Long-term outcomes of radical prostatectomy with multimodal adjuvant therapy in men with a preoperative serum prostate-specific antigen level > or =50 ng/mL.
BACKGROUND: The authors evaluated the long-term outcomes of men with prostate cancer and very high (> or =50 ng/mL) preoperative serum prostate-specific antigen (PSA) values that were treated with radical prostatectomy. METHODS: This study included 236 men with preoperative serum PSA values > or =50 ng/mL who underwent radical retropubic prostatectomy between 1987 and 2004. For comparison, the study cohort was divided into 2 groups: patients with PSA levels between 50 and 99 ng/mL and patients with PSA levels > or =100 ng/mL. Biochemical recurrence was defined as a single postoperative serum PSA value of 0.4 ng/mL or greater. Systemic disease progression was defined as the development of a local recurrence or systemic metastases, and any death resulting from prostate cancer or its treatment was defined as a cancer-specific mortality. RESULTS: Biochemical recurrence-free survival rates in the groups of patients with a PSA level 50 to 99 ng/mL and > or =100 ng/mL were 43% and 36% at 10 years, respectively. Systemic progression-free survival rates in the PSA 50 to 99 ng/mL and PSA > or =100 ng/mL groups were 83% and 74% at 10 years, respectively. Estimated overall cancer-specific survival was 87% at 10 years. CONCLUSIONS: Patients with prostate cancer and a serum PSA level > or =50 ng/mL have very high-risk prostate cancer that carries a high likelihood of being pathologically advanced. Although the probability of realizing long-term survival in these high-risk patients is less than in patients with more favorable disease, 10-year survival outcomes remain excellent and argue for aggressive management of these cases.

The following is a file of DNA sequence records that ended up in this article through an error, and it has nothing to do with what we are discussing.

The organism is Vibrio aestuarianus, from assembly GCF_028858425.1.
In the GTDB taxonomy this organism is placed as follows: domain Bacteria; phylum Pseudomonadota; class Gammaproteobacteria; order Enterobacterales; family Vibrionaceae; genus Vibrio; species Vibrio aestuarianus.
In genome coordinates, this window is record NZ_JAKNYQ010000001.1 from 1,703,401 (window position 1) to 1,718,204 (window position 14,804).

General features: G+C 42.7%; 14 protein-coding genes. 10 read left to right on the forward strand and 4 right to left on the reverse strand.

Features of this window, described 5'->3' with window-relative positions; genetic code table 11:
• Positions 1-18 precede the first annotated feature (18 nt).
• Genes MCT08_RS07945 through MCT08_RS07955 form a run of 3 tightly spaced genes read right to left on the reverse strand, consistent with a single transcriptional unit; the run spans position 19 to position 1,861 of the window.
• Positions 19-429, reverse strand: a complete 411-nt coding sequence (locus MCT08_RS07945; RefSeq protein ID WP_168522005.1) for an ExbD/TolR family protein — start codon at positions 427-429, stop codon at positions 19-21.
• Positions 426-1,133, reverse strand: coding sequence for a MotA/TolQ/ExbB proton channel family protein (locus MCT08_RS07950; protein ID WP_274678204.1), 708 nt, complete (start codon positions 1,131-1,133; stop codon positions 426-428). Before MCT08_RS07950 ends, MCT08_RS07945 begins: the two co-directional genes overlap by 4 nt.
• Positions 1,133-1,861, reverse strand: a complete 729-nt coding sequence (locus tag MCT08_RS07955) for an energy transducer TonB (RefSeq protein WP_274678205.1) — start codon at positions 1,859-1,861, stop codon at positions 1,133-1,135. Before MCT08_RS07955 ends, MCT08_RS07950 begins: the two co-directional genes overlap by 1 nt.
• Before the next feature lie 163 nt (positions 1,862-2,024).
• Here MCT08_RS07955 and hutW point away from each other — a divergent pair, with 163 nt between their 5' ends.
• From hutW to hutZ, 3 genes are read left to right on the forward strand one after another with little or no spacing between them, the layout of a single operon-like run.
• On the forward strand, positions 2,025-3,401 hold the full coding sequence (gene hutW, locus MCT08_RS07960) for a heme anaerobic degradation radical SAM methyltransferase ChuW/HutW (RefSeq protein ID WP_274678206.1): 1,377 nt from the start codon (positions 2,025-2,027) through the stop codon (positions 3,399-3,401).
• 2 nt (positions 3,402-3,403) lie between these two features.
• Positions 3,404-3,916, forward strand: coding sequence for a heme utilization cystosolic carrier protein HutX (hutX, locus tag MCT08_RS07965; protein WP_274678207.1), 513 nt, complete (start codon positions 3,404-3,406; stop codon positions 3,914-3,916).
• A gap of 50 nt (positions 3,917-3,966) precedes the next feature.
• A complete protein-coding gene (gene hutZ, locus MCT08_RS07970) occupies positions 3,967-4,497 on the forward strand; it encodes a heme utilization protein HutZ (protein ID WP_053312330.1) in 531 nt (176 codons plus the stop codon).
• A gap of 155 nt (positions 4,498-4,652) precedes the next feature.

Inman, BA; Davies, JD; Rangel, LJ; Bergstralh, EJ; Kwon, ED; Blute, ML; Karnes, RJ; Leibovich, BC
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